Monday, April 2, 2012

A (Belated) April Fool's Day Riddle

I meant to post yesterday, but alas, homework took me prisoner. I am back now, wishing you a bright April morning. This was to be an April Fool's Day post, but since April Fool's Day is over, I hope you all still have your sense of humor. I present to you a riddle from G.K. Chesterton. Guess (if you don't already know) what the poem is about. Don't Google it. Once you've guessed, then read my comments below to see if you were right.

When fishes flew and forests walked
And figs grew upon thorn,
Some moment when the moon was blood
Then surely I was born.

With monstrous head and sickening cry
And ears like errant wings,
The devil's walking parody
Of all four-footed things.

The tattered outlaw of the earth
Of anciet crooked will;
Starve, scourge, deride me: I am dumb,
I keep my secret still.

Fools! For I also had my hour;
One far fierce out and sweet:
There was a shout about my ears,
And palms before my feet.

If you guessed correctly, then you'd realize that this is more a Palm Sunday post than an April Fool's Day post. What I have above is G.K. Chesterton's "The Donkey," a poem I have long appreciated for its clever perspective on Christ's triumphal entry. Obviously, the shouts about the donkey's ears and palms before his feet were not for him, but he is important for what he symbolizes and what he prove about Jesus.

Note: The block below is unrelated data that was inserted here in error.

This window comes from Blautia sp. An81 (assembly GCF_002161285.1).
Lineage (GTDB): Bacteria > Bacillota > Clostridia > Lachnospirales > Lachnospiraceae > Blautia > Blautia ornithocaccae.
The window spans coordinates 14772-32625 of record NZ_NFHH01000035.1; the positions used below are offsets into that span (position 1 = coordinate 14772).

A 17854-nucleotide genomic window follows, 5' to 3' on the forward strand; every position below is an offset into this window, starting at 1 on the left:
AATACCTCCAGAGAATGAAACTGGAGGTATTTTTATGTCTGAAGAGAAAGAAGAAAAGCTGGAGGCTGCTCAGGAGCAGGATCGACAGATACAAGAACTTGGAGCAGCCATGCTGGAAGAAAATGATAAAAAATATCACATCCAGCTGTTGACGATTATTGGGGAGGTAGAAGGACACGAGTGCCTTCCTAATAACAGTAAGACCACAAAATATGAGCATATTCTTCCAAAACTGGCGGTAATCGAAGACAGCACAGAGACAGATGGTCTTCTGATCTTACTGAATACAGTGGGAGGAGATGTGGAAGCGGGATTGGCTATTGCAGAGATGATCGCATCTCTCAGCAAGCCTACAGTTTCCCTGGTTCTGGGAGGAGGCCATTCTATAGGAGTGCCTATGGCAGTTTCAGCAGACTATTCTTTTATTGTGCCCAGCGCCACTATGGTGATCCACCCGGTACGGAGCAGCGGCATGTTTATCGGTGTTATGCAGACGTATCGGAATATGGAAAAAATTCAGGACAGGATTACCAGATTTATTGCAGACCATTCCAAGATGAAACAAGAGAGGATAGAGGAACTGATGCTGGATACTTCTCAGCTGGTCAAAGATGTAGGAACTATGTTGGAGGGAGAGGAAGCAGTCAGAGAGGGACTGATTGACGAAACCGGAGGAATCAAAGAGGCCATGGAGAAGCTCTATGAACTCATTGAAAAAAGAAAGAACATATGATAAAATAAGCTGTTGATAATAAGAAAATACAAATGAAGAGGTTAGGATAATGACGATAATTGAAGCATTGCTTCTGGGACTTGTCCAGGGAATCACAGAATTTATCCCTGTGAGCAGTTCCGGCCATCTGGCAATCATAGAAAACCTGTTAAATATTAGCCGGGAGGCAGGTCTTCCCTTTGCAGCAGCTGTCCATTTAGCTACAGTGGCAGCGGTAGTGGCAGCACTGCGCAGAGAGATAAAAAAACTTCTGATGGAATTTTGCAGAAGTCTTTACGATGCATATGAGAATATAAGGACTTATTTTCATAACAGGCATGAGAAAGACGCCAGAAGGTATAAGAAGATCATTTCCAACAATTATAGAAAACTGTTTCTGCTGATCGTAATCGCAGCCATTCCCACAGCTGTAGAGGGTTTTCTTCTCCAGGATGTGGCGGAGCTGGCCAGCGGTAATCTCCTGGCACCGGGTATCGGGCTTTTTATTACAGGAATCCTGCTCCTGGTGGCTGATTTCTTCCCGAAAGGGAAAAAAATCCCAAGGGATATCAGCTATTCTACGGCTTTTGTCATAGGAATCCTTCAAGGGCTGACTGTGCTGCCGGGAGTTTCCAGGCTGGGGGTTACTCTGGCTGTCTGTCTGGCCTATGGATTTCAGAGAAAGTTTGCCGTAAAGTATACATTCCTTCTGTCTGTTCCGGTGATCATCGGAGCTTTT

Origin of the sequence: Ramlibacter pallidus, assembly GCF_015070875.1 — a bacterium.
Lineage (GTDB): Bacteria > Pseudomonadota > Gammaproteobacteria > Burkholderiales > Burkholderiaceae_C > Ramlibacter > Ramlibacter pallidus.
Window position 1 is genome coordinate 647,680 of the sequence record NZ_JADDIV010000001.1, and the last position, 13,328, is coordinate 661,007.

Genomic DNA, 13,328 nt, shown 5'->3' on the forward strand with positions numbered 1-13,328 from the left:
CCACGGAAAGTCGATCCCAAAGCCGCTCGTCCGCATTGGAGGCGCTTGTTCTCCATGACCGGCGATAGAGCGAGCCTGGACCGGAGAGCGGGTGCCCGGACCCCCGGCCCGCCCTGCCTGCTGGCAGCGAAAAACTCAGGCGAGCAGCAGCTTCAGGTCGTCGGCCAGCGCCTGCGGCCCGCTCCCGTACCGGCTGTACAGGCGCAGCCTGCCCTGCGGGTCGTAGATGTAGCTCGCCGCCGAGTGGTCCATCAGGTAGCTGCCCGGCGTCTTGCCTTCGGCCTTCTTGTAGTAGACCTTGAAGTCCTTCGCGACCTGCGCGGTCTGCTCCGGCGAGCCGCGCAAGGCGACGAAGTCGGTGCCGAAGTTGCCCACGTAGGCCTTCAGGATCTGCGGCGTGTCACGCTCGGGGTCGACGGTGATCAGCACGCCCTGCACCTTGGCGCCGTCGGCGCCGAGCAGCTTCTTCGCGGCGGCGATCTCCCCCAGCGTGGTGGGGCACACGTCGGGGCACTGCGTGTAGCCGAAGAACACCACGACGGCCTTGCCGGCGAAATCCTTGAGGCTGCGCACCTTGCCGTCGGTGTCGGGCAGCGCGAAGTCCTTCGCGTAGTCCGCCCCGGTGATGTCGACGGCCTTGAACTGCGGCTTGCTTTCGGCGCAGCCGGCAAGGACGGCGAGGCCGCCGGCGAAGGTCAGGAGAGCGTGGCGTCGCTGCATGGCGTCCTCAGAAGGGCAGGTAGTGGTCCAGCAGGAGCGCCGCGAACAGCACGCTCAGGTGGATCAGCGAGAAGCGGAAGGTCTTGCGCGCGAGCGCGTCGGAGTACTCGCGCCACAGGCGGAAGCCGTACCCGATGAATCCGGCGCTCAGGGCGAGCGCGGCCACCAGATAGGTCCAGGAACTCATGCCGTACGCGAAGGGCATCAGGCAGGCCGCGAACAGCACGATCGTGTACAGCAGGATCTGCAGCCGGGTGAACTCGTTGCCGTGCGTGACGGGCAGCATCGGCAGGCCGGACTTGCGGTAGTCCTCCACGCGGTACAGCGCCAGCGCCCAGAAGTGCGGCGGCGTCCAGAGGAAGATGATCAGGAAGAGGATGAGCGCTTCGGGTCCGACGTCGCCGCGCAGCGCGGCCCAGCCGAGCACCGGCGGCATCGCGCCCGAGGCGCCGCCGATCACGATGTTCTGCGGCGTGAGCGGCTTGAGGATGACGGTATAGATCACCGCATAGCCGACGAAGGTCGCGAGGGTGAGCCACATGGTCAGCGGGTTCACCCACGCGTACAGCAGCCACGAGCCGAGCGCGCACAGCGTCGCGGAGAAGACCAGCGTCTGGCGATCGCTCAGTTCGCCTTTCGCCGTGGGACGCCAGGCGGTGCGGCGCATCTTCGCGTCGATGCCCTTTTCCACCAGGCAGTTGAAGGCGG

First, the donkey is a symbol of peace. Christ came into Jerusalem, not as a conquering King, but as the One who would make peace between God and man. So many people misunderstood this, which is why the triumphant crowd on Sunday became the vicious crowd on the following Friday. This is also why James and John had asked Jesus if they might sit at His right and left hand in the kingdom. They had an earthly kingdom in mind. This was not Christ's mission at all, something the disciples could not understand until after the resurrection. The idea of peace between man and his Creator is so basic, and yet so mind-boggling. Adam and Eve enjoyed peace with God until they sinned. Jesus sought to restore man to his ideal and first purpose, to serve God and Him alone. This is could not happen while man remained in sin. So, peace had to come through the most heinous act of violence in human history. God Himself died. Those who trust in that sacrifice are now at peace, not just a feeling of peace, but a legal peace. There is no longer any animosity, nothing owed, because the price has been paid.

Second, the donkey fulfills the prophecy abou the Messiah in Zechariah 9:9, "Rejoice greatly, O daughter of Zion! Shout in triumph, O daughter of Jerusalem! Behold your king is coming to you; He is just and endowed with salvation, humble and mounted on a donkey, even on a colt, the foal of a donkey" (NASB). Israel knew that their King was coming to them mounted on this symbol of peace. They recognized that at the triumphal entry. It was the rest of the story that they missed. May we not repeat the mistake.